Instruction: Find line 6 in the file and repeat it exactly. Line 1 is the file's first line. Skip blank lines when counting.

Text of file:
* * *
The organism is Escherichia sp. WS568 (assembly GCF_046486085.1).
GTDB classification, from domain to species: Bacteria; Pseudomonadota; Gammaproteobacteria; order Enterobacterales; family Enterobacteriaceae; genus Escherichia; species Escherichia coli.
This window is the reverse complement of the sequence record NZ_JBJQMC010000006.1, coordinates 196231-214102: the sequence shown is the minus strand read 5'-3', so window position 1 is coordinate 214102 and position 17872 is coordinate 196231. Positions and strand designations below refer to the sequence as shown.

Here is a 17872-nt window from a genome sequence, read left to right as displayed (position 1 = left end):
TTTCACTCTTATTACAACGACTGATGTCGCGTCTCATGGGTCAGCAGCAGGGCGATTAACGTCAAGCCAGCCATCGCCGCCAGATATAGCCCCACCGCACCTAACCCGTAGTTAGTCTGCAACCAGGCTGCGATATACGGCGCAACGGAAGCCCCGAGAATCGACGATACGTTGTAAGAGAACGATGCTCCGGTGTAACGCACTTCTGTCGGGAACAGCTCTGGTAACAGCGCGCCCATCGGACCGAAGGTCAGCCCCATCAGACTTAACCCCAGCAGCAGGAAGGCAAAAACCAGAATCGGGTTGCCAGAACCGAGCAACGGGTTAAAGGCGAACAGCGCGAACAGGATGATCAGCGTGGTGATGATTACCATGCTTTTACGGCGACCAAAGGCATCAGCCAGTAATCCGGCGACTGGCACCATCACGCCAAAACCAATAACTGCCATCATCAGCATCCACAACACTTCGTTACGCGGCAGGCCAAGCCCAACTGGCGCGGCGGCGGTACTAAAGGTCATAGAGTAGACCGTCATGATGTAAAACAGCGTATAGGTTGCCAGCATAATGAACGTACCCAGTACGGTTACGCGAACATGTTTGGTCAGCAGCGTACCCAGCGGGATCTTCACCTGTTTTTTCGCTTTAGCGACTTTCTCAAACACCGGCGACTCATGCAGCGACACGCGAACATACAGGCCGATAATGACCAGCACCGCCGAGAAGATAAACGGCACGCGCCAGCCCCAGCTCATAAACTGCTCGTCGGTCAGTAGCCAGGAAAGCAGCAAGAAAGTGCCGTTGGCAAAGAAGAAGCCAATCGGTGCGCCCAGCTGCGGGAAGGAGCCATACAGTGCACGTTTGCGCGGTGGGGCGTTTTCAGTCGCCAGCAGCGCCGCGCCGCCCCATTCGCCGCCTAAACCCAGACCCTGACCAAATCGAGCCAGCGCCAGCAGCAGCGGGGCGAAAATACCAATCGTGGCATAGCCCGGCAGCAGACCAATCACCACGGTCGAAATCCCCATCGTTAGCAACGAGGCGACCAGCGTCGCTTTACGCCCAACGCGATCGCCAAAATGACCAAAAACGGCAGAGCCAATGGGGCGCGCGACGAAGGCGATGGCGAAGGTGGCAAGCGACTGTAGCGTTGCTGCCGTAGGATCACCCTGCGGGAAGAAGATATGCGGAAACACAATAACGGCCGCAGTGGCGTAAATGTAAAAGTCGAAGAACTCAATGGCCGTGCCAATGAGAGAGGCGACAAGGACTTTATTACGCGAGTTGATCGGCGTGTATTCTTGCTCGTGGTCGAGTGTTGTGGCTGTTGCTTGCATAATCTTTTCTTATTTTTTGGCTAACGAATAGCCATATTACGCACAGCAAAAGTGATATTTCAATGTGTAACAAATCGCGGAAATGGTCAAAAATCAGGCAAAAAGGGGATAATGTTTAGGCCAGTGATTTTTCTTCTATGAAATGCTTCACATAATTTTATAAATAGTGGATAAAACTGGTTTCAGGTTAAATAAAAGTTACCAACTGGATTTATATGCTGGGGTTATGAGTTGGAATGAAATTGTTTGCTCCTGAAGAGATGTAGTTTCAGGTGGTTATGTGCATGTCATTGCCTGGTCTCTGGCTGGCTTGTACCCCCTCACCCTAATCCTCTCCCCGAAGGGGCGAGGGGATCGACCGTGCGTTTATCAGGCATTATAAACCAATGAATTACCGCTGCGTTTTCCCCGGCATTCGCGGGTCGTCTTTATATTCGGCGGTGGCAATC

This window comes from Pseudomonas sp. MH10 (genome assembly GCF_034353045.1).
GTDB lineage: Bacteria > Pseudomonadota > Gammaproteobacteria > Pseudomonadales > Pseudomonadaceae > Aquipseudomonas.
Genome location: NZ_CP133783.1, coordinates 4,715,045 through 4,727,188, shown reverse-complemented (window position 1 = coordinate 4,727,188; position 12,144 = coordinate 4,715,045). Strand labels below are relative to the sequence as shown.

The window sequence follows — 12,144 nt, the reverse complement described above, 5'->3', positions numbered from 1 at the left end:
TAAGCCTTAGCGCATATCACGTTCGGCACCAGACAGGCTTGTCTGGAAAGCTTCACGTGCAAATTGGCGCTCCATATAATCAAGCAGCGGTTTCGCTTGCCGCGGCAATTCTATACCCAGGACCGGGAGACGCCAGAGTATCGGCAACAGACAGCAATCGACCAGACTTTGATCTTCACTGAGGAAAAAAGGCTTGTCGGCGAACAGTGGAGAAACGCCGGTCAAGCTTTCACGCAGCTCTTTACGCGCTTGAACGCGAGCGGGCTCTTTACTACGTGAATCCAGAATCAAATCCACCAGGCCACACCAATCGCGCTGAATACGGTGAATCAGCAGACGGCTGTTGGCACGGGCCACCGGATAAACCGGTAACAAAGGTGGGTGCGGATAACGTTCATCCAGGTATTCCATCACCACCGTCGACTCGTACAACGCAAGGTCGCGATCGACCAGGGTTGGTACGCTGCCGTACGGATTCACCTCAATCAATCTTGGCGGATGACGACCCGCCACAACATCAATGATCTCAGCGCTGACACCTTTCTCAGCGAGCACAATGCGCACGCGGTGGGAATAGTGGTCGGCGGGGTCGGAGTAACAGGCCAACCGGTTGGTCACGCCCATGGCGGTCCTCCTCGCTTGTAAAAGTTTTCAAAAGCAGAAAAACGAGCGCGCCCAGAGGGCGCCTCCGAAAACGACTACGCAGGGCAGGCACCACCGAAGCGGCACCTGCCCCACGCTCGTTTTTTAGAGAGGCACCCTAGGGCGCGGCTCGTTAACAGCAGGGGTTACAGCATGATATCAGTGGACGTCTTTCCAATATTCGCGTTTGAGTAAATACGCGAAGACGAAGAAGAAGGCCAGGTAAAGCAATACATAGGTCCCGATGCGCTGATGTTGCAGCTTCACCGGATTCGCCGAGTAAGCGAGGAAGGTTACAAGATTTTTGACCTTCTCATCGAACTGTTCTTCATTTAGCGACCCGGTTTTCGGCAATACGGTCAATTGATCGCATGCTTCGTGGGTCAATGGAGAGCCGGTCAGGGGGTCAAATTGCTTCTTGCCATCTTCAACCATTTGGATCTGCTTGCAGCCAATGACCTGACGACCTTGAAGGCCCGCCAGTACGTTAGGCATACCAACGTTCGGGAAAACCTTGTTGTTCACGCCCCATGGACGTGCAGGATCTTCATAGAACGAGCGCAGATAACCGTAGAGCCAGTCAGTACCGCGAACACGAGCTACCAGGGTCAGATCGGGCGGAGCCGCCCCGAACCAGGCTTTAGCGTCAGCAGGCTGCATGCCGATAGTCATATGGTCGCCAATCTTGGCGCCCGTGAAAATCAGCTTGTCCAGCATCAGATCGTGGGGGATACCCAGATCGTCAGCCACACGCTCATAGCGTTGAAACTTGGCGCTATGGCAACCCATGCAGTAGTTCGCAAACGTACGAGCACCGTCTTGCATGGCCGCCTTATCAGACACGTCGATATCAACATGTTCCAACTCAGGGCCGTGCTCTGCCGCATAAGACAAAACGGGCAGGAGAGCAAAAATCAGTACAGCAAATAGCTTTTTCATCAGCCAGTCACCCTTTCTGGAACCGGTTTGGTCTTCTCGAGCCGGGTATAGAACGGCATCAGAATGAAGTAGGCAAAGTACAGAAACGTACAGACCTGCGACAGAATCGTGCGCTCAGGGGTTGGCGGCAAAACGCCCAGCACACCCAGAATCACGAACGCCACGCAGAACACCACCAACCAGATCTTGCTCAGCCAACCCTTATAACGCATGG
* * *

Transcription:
This window comes from Pseudomonas sp. MH10 (genome assembly GCF_034353045.1).